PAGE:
But, it’s the truth. Isn’t it? We need one another. We’re in debt to one another. There are people without whom I would not be me, and you would not be you.

Now, I recognize that the people we owe the most to are often the ones we’re closest to. And because we’re so close we sort of assume that the gratitude is understood. Maybe it is. So what? That might even make the act of expressing it even more important.

I don’t mean that we make a big production of it and plaster our love and gratitude all over social media for the world to see. I’m certainly not against doing that, but we need to really consider our motives. Is it to bring attention to the person we appreciate, or so that everyone knows what a wonderful person I am for saying so?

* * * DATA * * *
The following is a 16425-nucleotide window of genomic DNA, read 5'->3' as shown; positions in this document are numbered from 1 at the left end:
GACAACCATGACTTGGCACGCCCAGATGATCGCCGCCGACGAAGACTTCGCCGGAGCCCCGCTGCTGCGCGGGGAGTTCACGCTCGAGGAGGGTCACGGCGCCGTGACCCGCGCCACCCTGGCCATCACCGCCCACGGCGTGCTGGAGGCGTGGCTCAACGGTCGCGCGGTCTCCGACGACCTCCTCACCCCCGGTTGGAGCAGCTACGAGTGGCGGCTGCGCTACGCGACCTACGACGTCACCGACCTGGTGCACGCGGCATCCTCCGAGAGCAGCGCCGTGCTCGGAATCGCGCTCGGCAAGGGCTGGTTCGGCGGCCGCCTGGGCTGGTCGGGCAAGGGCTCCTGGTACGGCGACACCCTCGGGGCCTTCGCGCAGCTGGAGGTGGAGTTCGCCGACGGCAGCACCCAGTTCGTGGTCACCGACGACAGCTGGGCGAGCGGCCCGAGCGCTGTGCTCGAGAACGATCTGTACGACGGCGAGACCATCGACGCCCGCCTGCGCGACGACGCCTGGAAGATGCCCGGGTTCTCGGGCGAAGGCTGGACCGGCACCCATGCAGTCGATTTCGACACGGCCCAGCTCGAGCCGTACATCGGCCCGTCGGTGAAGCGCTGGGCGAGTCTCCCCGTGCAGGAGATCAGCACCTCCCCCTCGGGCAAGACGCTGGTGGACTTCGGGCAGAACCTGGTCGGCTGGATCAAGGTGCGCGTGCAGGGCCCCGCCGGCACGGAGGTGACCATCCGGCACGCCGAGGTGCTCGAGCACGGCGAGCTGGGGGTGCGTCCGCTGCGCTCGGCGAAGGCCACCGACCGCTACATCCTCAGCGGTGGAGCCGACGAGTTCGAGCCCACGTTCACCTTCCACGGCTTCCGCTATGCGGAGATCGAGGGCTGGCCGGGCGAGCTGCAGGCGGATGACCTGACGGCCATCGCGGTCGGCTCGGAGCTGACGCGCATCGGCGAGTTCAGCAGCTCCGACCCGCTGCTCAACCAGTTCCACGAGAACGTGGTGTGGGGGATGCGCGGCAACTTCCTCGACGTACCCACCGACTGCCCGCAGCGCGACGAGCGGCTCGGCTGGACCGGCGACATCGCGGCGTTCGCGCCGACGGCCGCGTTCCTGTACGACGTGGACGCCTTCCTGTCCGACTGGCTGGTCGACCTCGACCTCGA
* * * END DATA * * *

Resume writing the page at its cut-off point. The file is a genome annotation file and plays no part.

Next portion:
But consider…

How would it make you feel if someone you cared about simply told you how they appreciate you, and how you have blessed them? Wouldn’t that be a powerful encouragement and an emotional uplift?

Maybe we should go first.

Maybe we should give that gift to someone else this Thanksgiving.

Lloyd

 

My Picks for Monday 11-23-2015

Just some stuff I found helpful, challenging, interesting, or amusing…

Possibly the best article I’ve read on the refugee crisis…

Building His Church in a Refugee Crisis-David Crabb
Building His Church in a Refugee Crisis“Do you see the enormity of the possibility here? We have spent years plotting and praying to get missionaries into some of the most difficult places in the world. Now, four million hurting and broken people from at least eighteen unreached people groups are coming to the West. ‘Is it safe?’ sounds like a question a government would ask. And it should ask; a government should seek to protect its people. But Christians ask, ‘What is God up to?'”